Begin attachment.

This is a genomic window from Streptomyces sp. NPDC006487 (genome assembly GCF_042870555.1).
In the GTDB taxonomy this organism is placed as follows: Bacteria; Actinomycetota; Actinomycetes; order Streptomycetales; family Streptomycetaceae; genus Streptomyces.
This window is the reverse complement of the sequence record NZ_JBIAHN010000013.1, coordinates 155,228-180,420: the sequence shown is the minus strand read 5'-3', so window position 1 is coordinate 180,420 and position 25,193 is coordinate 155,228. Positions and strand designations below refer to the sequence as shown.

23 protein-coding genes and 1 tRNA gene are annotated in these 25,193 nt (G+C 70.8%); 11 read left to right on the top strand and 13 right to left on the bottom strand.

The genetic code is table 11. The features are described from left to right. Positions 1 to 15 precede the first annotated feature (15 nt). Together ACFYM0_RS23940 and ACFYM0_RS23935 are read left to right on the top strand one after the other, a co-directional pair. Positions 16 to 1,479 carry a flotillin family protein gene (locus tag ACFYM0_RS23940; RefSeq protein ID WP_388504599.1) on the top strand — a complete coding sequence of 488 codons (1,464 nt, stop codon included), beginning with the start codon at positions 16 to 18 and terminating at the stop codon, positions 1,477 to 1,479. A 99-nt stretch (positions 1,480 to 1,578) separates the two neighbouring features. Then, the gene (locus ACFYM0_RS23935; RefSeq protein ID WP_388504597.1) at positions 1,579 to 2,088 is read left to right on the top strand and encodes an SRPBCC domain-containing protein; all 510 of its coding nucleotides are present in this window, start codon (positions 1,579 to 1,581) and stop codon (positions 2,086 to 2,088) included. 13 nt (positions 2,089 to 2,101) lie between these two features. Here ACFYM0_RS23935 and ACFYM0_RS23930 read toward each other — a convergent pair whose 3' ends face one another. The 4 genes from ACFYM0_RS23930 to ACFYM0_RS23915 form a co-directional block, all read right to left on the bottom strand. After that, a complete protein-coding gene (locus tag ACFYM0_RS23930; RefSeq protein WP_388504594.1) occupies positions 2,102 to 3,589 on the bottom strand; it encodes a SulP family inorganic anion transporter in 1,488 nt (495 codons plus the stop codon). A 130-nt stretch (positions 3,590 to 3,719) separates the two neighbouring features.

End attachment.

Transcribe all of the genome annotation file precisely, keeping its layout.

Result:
This is a genomic window from Streptomyces sp. NPDC006487 (genome assembly GCF_042870555.1).
In the GTDB taxonomy this organism is placed as follows: Bacteria; Actinomycetota; Actinomycetes; order Streptomycetales; family Streptomycetaceae; genus Streptomyces.
This window is the reverse complement of the sequence record NZ_JBIAHN010000013.1, coordinates 155,228-180,420: the sequence shown is the minus strand read 5'-3', so window position 1 is coordinate 180,420 and position 25,193 is coordinate 155,228. Positions and strand designations below refer to the sequence as shown.

23 protein-coding genes and 1 tRNA gene are annotated in these 25,193 nt (G+C 70.8%); 11 read left to right on the top strand and 13 right to left on the bottom strand.

The genetic code is table 11. The features are described from left to right. Positions 1 to 15 precede the first annotated feature (15 nt). Together ACFYM0_RS23940 and ACFYM0_RS23935 are read left to right on the top strand one after the other, a co-directional pair. Positions 16 to 1,479 carry a flotillin family protein gene (locus tag ACFYM0_RS23940; RefSeq protein ID WP_388504599.1) on the top strand — a complete coding sequence of 488 codons (1,464 nt, stop codon included), beginning with the start codon at positions 16 to 18 and terminating at the stop codon, positions 1,477 to 1,479. A 99-nt stretch (positions 1,480 to 1,578) separates the two neighbouring features. Then, the gene (locus ACFYM0_RS23935; RefSeq protein ID WP_388504597.1) at positions 1,579 to 2,088 is read left to right on the top strand and encodes an SRPBCC domain-containing protein; all 510 of its coding nucleotides are present in this window, start codon (positions 1,579 to 1,581) and stop codon (positions 2,086 to 2,088) included. 13 nt (positions 2,089 to 2,101) lie between these two features. Here ACFYM0_RS23935 and ACFYM0_RS23930 read toward each other — a convergent pair whose 3' ends face one another. The 4 genes from ACFYM0_RS23930 to ACFYM0_RS23915 form a co-directional block, all read right to left on the bottom strand. After that, a complete protein-coding gene (locus tag ACFYM0_RS23930; RefSeq protein WP_388504594.1) occupies positions 2,102 to 3,589 on the bottom strand; it encodes a SulP family inorganic anion transporter in 1,488 nt (495 codons plus the stop codon). A 130-nt stretch (positions 3,590 to 3,719) separates the two neighbouring features.